DÖBLIN’S MARVELLOUS BUT MOST NEGLECTED NOVELManas - Introduction
MANAS – AN INTRODUCTION
“How on Earth did you come up with this?” exclaimed the dismayed publisher, Samuel Fischer, who was already reducing the monthly stipend to his productive but still far from best-selling author Döblin. (This was two years before Berlin Alexanderplatz exploded on the scene, and more or less obliterated all that came before and after.)
Fischer’s consternation is perhaps understandable. The verse-epic, for millennia a staple of European literature (think Homer, Virgil, Dante, Pope, Pushkin, Goethe, Byron), had gone out of fashion by the middle of the 19th century. India was a favourite exotic setting for Germans, fed on lavishly illustrated travelogues and translations of Hindu scriptures; and Hesse’s Siddhartha, published just five years earlier, was a modest success. But here’s Döblin mixing Hindu myths with European psychology and philosophy, without a word of introduction or explanation!
Döblin could be his own worst enemy when it came to engaging with his readers. The early epics (before THAT book) present a wall of text, with scant divisions into ‘Parts’ and ‘Chapters’. No signposts, no introduction beyond a rather cryptic ‘Dedication’. (Manas doesn’t even have that!) He plonks a slab of brainfare down before us with a ‘Guten Appetit!’ Some readers, alas, suffer indigestion.
And the Lit Crit industry has been no help at all. Even though Döblin stated bluntly that Franz Biberkopf, the ‘hero’ of Berlin Alexanderplatz, is ‘Manas with a Berlin accent’ (Manas auf berlinisch), almost no one so much as mentions this work (in German, let alone in English). How any scholar can claim to be an expert on THAT book without placing it in the context of Manas and the other early epics is a mystery of the trade… And because even the scholars ignore it, the outer circle of literati in the media never think (or dare) to explore it, so potential readers never hear of it, and publishers won’t touch it because it’s ‘unknown’.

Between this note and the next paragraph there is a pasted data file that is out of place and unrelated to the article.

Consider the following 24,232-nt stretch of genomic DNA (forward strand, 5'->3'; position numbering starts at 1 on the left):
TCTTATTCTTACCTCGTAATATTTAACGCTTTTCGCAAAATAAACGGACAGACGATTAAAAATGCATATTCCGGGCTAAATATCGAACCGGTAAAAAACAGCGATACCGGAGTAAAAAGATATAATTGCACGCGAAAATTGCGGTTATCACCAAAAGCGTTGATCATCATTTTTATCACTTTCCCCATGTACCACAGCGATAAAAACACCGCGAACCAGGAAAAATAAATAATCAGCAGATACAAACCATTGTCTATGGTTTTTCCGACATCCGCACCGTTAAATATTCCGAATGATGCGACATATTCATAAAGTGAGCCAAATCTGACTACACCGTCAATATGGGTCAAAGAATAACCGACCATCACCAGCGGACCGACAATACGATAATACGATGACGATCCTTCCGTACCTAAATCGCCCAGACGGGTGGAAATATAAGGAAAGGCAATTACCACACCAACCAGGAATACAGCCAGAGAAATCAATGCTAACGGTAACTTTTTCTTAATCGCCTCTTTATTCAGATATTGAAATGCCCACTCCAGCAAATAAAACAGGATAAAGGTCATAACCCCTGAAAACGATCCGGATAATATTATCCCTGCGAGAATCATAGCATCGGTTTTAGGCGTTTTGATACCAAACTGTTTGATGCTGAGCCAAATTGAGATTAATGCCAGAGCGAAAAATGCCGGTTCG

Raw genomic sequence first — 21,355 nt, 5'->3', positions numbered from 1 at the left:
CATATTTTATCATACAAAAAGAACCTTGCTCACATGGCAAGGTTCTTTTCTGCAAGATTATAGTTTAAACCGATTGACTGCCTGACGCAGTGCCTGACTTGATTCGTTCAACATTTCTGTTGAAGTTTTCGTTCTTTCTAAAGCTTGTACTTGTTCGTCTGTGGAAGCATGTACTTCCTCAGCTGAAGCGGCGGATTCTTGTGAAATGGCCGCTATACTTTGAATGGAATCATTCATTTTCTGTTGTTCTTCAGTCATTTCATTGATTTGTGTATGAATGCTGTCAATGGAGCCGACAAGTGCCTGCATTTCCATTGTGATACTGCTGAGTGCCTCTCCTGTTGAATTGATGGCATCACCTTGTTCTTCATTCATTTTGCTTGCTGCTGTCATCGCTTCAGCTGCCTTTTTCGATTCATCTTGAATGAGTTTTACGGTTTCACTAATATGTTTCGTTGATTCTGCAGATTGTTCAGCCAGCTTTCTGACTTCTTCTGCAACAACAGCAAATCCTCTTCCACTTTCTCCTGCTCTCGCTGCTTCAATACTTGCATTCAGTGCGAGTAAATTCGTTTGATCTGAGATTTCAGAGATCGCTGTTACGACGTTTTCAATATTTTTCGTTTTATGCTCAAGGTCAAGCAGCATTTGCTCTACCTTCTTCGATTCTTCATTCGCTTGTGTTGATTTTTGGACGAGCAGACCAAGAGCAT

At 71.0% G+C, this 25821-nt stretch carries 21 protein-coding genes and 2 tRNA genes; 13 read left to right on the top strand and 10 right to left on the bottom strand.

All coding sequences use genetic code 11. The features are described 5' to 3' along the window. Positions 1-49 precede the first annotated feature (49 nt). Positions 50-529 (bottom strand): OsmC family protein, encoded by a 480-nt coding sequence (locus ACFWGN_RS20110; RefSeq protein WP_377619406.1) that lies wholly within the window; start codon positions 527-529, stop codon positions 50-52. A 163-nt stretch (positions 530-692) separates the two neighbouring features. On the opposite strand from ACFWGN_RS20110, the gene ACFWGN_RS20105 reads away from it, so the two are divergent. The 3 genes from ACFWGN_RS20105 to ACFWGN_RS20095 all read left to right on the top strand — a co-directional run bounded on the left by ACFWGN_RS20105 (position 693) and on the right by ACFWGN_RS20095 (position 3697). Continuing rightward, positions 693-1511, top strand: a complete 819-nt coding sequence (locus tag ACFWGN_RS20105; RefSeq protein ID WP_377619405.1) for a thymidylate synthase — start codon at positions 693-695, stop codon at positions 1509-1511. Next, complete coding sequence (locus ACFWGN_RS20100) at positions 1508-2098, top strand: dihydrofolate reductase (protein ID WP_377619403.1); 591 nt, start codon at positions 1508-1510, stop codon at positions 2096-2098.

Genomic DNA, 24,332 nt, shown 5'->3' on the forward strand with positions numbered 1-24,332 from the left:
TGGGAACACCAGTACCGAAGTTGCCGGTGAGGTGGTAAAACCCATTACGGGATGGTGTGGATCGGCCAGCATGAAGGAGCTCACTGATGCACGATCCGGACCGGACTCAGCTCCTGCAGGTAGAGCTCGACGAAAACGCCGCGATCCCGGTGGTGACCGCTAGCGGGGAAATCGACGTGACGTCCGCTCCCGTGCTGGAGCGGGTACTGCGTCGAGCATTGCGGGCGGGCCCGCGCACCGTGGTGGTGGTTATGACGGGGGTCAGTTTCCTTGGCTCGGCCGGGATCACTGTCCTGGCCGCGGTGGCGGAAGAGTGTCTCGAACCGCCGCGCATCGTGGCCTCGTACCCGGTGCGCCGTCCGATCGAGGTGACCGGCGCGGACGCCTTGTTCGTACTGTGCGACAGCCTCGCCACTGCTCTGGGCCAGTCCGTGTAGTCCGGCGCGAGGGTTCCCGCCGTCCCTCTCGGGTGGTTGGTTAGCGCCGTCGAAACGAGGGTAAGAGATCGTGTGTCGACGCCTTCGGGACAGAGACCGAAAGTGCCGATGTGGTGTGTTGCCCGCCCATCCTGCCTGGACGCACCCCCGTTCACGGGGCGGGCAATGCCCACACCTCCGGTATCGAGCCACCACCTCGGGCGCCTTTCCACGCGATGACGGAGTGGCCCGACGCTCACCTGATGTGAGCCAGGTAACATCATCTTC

But Manas…! When I started reading (I found a first edition in a secondhand bookshop just below Albert Einstein’s old apartment in Bern, 40 francs; there was no modern edition in print just then), I couldn’t believe my eyes! Such vivid scenes! Such energy! Such vigorous direct uncluttered dramatic language (nothing of the noisy chaotic soundscape of the Berlin book)! Constantly shifting voices and moods! And the plot… whatever next?!!
As I translated I kept imagining Manas as a graphic novel… a stage play… a Bollywood film… Once I’d finished, I thought: right, let’s try to put this out there in a form that will immediately appeal. So I adapted it as a Play for Voices. Just right for BBC Radio 3 or 4, I thought.
I bounced the script off several producers with radio experience: Sorry, BBC’s changed, they won’t be interested. A BBC competition was announced for new radio drama ideas, hurrah! – but when the rules were published (very close to the deadline): ‘no translations, original ideas only’.
I sometimes think there’s a wicked sprite somewhere, making sure Döblin never receives his due. (Thomas Mann, are you hovering?)
Anyway, here’s a taster of this most readable and exciting and totally unjustly neglected work. And here’s the pdf download of the Play for Voices. Please download it! Pester your local AmDram society to give a reading! Let us know how you get on, via the Comment box.